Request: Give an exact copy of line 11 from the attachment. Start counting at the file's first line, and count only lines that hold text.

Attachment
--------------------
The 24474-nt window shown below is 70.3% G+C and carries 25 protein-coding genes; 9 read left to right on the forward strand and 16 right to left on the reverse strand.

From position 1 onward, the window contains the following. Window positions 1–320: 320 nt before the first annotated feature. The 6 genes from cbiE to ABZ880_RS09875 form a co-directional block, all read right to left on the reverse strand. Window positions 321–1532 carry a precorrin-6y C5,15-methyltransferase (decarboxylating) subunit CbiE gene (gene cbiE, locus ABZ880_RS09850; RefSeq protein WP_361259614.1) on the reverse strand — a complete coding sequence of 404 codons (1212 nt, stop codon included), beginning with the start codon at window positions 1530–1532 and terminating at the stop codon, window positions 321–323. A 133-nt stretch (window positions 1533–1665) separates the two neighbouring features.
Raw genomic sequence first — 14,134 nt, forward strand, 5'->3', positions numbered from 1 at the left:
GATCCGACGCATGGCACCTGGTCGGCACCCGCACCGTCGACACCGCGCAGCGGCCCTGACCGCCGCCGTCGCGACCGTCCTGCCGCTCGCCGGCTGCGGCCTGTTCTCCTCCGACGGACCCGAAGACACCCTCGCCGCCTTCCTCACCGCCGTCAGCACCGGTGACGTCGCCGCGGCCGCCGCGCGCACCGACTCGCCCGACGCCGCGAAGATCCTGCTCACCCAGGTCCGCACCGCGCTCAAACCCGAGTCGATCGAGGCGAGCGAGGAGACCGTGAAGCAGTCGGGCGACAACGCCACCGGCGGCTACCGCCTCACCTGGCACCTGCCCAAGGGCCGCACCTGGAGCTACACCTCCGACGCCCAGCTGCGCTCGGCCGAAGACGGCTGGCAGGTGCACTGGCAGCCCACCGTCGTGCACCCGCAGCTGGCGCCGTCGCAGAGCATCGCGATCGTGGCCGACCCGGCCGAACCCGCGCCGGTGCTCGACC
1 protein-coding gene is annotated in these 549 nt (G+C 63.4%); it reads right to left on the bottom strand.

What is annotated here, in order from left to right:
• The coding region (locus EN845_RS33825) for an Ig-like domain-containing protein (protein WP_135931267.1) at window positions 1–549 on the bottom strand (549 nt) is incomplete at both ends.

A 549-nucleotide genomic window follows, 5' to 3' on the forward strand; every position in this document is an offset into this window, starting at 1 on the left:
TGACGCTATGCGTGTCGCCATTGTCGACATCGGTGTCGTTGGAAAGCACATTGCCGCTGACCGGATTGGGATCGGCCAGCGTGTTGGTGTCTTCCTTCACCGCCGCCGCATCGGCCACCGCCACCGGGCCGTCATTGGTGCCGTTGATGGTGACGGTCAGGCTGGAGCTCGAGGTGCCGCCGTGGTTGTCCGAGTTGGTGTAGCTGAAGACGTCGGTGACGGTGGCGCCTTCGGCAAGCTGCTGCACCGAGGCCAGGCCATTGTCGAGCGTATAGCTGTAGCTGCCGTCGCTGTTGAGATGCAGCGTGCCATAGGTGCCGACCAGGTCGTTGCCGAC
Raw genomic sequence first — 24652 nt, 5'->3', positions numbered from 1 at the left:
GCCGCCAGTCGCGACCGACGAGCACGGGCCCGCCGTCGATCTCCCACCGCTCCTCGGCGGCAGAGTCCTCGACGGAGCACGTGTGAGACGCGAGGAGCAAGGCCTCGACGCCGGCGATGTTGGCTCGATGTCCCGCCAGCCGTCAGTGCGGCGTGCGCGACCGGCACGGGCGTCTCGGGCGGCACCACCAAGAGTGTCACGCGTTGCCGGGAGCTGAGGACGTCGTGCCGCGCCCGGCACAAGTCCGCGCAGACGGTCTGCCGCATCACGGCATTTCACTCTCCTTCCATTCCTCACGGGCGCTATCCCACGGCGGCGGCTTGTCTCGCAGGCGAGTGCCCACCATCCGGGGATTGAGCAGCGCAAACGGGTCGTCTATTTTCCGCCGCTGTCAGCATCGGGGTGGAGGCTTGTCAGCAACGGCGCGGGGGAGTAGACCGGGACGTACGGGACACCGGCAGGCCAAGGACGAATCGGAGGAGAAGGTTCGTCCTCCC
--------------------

GCCGCCAGTCGCGACCGACGAGCACGGGCCCGCCGTCGATCTCCCACCGCTCCTCGGCGGCAGAGTCCTCGACGGAGCACGTGTGAGACGCGAGGAGCAAGGCCTCGACGCCGGCGATGTTGGCTCGATGTCCCGCCAGCCGTCAGTGCGGCGTGCGCGACCGGCACGGGCGTCTCGGGCGGCACCACCAAGAGTGTCACGCGTTGCCGGGAGCTGAGGACGTCGTGCCGCGCCCGGCACAAGTCCGCGCAGACGGTCTGCCGCATCACGGCATTTCACTCTCCTTCCATTCCTCACGGGCGCTATCCCACGGCGGCGGCTTGTCTCGCAGGCGAGTGCCCACCATCCGGGGATTGAGCAGCGCAAACGGGTCGTCTATTTTCCGCCGCTGTCAGCATCGGGGTGGAGGCTTGTCAGCAACGGCGCGGGGGAGTAGACCGGGACGTACGGGACACCGGCAGGCCAAGGACGAATCGGAGGAGAAGGTTCGTCCTCCC